Studies of the coronary circulation have divided vascular resistances into three large components: large vessels, small resistance vessels, and veins. Studies of the epicardial microcirculation in the beating heart using stroboscopic illumination have suggested that resistance is more precisely controlled in different segments of the circulation. Measurements of coronary pressure in different sized arteries and arterioles have indicated that under normal conditions, 45-50% of total coronary vascular resistance resides in vessels larger than 100 μm. This distribution of vascular resistance can be altered in a nonuniform manner by a variety of physiological (autoregulation, increases in myocardial oxygen consumption, sympathetic stimulation) and pharmacological stimuli (norepinephrine, papaverine, dipyridamole, serotonin, vasopressin, nitroglycerin, adenosine, and endothelin). Studies of exchange of macromolecules in the microcirculation using fluorescent-labeled dextrans have also identified the size of the small pore (35-50 Å) in coronary microvessels that can be altered by myocardial ischemia. Studies of the coronary microcirculation have demonstrated that the control of vascular resistance is extremely complex, and mechanisms responsible for these heterogeneous responses need further examination.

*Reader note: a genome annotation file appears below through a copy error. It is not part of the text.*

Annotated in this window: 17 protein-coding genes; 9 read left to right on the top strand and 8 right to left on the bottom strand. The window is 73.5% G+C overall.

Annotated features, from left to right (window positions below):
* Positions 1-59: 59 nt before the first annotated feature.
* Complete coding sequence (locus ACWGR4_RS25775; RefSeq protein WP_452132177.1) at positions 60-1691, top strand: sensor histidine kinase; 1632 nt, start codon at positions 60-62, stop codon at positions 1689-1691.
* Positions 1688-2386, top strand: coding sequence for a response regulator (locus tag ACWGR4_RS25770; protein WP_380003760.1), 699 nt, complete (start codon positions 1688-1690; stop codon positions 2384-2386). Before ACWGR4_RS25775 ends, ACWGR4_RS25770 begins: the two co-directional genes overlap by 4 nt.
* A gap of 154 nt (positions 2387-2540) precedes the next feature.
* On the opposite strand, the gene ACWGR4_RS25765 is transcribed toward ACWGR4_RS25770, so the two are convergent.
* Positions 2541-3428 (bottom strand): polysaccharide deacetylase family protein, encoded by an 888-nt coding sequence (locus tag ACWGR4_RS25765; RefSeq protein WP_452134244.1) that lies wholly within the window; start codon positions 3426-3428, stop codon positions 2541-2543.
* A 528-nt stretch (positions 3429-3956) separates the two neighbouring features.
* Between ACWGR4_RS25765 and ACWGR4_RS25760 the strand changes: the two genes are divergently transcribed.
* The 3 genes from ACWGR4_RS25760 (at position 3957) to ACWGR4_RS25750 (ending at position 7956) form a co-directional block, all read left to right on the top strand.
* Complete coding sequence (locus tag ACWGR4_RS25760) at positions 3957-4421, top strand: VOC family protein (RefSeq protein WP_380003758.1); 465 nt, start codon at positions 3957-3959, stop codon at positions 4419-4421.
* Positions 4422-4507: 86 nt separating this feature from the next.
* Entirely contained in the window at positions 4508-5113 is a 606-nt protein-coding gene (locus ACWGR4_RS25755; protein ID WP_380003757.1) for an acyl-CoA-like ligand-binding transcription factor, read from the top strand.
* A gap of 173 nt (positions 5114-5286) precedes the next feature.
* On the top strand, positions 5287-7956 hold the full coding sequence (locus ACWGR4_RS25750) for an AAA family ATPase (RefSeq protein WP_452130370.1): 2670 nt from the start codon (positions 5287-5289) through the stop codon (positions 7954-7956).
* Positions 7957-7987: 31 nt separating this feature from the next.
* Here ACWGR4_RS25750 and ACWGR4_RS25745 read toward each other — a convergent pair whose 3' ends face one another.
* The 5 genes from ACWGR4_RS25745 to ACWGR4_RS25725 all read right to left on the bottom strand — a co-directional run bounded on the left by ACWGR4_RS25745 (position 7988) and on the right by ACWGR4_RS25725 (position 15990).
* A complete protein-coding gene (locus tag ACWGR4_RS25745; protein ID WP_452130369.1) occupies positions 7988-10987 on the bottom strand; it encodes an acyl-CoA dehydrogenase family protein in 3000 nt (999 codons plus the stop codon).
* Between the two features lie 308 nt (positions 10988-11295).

ASJC Scopus subject areas
- Cardiology and Cardiovascular Medicine
- Physiology (medical)